Addressing groundwater depletion: Lessons from India, the world’s largest user of groundwater

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pictured above: Women draw water from a well in the drylands of Jaisalmer, Rajasthan, India. By Yavuz Sariyildiz via Shutterstock (November 9, 2014).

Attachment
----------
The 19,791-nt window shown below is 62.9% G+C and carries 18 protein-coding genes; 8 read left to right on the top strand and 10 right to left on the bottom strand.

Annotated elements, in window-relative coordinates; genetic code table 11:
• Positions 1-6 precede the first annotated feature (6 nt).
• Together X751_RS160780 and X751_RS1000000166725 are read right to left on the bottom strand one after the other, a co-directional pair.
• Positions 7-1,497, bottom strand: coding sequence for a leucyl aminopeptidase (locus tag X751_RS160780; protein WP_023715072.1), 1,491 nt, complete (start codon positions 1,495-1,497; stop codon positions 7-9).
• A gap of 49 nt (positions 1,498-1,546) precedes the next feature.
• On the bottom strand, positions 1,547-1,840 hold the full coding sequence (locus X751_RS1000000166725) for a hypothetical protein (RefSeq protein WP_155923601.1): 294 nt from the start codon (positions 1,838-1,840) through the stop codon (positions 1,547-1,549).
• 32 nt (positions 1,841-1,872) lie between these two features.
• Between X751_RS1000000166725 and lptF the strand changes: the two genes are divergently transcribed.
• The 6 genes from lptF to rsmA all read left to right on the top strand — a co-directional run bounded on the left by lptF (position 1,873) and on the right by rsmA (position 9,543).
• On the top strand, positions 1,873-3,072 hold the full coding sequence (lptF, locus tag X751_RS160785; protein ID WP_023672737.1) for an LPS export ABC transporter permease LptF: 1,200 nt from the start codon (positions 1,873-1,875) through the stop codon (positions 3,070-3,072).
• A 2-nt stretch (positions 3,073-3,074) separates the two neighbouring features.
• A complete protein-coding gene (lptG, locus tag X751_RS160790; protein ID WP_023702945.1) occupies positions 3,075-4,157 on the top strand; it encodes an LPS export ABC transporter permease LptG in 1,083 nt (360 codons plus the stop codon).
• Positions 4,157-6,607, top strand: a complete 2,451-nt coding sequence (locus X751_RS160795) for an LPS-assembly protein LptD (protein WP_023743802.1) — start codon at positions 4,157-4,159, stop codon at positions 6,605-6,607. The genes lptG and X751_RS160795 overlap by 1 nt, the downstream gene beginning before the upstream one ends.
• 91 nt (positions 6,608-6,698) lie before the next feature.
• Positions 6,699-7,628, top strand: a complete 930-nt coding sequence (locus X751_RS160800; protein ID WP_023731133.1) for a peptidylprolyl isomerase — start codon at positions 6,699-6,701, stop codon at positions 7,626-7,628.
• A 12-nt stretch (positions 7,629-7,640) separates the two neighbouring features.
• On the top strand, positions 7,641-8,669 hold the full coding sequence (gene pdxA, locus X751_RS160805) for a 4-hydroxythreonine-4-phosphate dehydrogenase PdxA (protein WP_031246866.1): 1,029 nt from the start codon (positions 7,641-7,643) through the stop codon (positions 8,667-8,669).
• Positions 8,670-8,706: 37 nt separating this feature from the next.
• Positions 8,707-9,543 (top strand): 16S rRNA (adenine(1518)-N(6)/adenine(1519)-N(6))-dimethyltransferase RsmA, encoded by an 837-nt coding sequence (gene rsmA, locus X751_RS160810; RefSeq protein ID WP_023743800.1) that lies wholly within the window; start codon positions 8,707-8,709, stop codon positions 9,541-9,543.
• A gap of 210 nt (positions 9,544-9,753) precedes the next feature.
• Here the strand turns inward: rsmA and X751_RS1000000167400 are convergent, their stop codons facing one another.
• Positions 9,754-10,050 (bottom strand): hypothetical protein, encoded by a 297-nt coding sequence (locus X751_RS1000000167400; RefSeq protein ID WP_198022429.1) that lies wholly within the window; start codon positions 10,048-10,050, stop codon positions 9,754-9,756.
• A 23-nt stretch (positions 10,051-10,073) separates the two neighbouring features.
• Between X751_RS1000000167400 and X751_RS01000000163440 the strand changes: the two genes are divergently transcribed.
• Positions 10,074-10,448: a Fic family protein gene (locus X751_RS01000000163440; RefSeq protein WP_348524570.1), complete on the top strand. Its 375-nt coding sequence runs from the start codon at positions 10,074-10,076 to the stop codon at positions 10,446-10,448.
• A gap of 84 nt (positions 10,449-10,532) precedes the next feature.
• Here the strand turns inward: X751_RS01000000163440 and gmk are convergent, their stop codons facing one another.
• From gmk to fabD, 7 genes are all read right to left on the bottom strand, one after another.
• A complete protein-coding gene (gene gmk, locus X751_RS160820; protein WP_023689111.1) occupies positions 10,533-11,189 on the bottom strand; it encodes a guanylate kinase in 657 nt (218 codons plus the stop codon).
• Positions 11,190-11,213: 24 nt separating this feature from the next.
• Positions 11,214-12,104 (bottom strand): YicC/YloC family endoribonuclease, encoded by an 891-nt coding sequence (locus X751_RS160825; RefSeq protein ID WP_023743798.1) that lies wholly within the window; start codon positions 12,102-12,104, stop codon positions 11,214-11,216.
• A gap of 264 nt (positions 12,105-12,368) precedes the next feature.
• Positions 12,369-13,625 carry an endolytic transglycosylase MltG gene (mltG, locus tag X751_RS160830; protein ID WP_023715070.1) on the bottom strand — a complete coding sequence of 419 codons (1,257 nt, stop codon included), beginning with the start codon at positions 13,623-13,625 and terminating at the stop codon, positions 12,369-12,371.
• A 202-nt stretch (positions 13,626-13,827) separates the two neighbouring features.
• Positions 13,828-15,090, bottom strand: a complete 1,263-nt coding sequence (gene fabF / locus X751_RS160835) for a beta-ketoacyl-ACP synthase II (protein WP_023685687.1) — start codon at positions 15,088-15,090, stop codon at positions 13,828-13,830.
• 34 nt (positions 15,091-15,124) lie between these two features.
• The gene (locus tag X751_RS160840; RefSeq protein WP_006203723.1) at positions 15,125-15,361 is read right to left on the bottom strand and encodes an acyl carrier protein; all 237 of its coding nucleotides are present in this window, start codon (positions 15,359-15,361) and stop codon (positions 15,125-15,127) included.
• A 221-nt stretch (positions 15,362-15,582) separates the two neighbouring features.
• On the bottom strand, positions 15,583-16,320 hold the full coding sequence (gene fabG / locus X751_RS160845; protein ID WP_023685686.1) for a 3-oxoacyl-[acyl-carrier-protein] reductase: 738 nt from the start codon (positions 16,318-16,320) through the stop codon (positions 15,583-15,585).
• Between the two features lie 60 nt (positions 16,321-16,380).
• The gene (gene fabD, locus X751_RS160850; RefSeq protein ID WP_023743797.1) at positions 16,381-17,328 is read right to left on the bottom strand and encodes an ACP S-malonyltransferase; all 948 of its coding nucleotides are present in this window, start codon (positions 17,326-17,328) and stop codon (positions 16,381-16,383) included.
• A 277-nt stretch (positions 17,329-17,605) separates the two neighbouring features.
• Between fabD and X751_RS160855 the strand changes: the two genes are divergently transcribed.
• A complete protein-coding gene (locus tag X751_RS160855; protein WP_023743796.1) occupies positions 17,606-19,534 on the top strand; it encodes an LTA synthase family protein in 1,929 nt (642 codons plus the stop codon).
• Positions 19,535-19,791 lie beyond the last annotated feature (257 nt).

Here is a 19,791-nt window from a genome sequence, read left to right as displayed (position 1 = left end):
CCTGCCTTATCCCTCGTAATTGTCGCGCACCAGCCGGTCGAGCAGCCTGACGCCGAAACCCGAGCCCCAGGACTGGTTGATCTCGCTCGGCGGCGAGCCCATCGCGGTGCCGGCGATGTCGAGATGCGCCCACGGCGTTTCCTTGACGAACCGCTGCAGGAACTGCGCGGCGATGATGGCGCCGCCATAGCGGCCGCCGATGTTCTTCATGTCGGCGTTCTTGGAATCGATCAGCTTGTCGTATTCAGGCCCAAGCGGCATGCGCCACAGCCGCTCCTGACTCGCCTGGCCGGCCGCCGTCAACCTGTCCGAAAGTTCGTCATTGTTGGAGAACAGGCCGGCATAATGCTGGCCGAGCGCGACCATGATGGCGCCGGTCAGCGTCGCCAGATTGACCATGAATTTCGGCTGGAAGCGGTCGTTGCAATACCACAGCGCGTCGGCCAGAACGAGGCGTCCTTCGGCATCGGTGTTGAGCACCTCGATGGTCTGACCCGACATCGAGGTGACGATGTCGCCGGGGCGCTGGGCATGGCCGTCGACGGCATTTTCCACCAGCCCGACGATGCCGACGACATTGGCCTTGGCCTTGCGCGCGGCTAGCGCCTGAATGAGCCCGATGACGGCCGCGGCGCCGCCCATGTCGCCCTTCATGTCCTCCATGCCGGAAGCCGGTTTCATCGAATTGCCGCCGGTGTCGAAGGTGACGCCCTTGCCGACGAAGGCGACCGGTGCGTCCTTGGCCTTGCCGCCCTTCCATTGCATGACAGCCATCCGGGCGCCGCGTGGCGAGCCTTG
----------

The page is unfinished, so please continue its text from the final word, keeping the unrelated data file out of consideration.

India is home to 16% of the world’s population, but only holds 4% of the world’s freshwater resources. Not only is water scarce in India, but the extraction of groundwater has been on the rise for decades. Since the 1960s, the government’s support for the “green revolution” to ensure food security has increased the demand for groundwater for agriculture. Rapid rural electrification combined Show MoreIndia is home to 16% of the world’s population, but only holds 4% of the world’s freshwater resources. Not only is water scarce in India, but the extraction of groundwater has been on the rise for decades. Since the 1960s, the government’s support for the “green revolution” to ensure food security has increased the demand for groundwater for agriculture. Rapid rural electrification combined with the availability of modern pump technologies has led to an increase in the number of borewells to meet that demand. Over the last 50 years, the number of borewells has grown from 1 million to 20 million, making India the world’s largest user of groundwater. The Central Groundwater Board of India estimates that about 17% of groundwater blocks are overexploited (meaning the rate at which water is extracted exceeds the rate at which the aquifer is able to recharge) while 5% and 14% , respectively, are at critical and semi-critical stages. The situation is particularly alarming in three major regions – north-western, western, and southern peninsular. Groundwater pollution and the effects of climate change, including erratic rainfall in the drier areas, put additional stress on groundwater resources which serve about 85% of domestic water supply in rural areas, 45% in urban areas, and over 60% of irrigated agriculture. Current overexploitation rates pose threats to livelihoods, food security, climate-driven migration, sustainable poverty reduction and urban development. The World Bank has been working with the Government of India to enhance groundwater management in affected areas. The lessons below stem from the experience of World Bank groundwater management projects in India, and are part of a broader IEG evaluation of the World Bank’s support for sustainable and inclusive natural resource management.   Integrated demand and supply side solutions offer the best option for sustainable use. IEG case studies in Rajasthan, Telangana and Andhra Pradesh showed that the success of supply-side measures, such as watershed management programs, aquifer recharging and tank rehabilitation activities, did not lead to sustainable use in the absence of demand-side action. Measures such as surface water harvesting through farm ponds and check-dams, the installation of water-efficient irrigation systems (e.g. more efficient drips and sprinklers) and growing less water intensive crops, need to be integrated on the demand side for improved management and reduced depletion. Weak regulatory action to limit demand for groundwater can hinder the success of programs in reversing groundwater depletion. Weak regulations result in the expansion of groundwater irrigated areas and drilling of additional wells. This can more than offset water savings created by demand-side measures, or the water increases created by supply-side measures, leading to further depletion. The government of India regulates groundwater exploitation in water-stressed states through “notification” of highly overexploited blocks that restrict development of new groundwater structures (except those for drinking water). However, only about 14% of the overexploited blocks in the country are currently notified. Local level regulatory action in all threatened blocks before they reach the “overexploited” stage is vital to avert depletion. Strengthening community participation and rights in groundwater governance can improve groundwater management. World Bank projects in peninsular India, where more spread out and specifically defined hydrological sites prevail, were successful on several fronts by implementing the Participatory Groundwater Management approach (PGM). The PGM approach empowers communities in a defined aquifer area by providing governance rights, community awareness, capacity development, and knowledge and motivation for social regulation and the implementation of coordinated actions. However, there are limits to the success of the PGM approach. It did not work when local institutions were weak, supply-side interventions failed to replenish groundwater or when tanks failed to store water due to recurrent droughts, leading to increased overexploitation. The approach is also unlikely to work in areas with extensive alluvial aquifers that require coordination among large numbers of users. World Bank interventions support local institutional capacity for groundwater governance, but such institutions are often not viable after the end of the project. Two local institutions are mainly involved in groundwater management in India: Water User Associations (WUA) and groundwater management committees (GWMC). WUAs are formal institutions with a wider mandate to manage irrigation systems (surface and groundwater) and have budget allocations for maintaining the systems and collecting user charges. In contrast, GWMCs are informal groups created through World Bank–supported projects to facilitate PGM. These committees become dormant and dysfunctional once projects close. The key institutional challenge for groundwater governance is strengthening local institutions and helping the informal groups to remain viable during the post-project phase. Power subsidies for pumping groundwater accelerate the depletion of aquifers in stressed areas. Several states affected by depletion of groundwater provide free or heavily subsidized power (including solar pumps) for pumping groundwater for irrigated agriculture. This creates perverse incentives that enable overexploitation and depletion of scarce groundwater resources. In the long-run, sustainable groundwater management will depend on cross-sectoral reforms to address the water-energy-agriculture nexus and providing the right incentives to resource users. This requires better coordination of policy, market and regulatory measures as well as repurposing current distortive public support to more climate-smart solutions. Strengthening World Bank analytical support and investments in these directions would be useful for future. Groundwater extraction has allowed rural families to reduce short-term vulnerability but may incur trade-offs and increase the risk of depletion and ultimately increase vulnerability in the long term. Increased access to groundwater resources and extraction allows households to boost agricultural production in the short term. Many farm households owning wells indicated that their vulnerability is lower partly because of income growth and diversification and buffers provided by social safety nets. However, without sufficient regulation or replenishment of aquifers, the increased access to and use of groundwater for irrigation could lead to declining water tables and increasing water scarcity, which risks escalating long-term vulnerability. pictured above: Women draw water from a well in the drylands of Jaisalmer, Rajasthan, India. By Yavuz Sariyildiz via Shutterstock (November 9, 2014).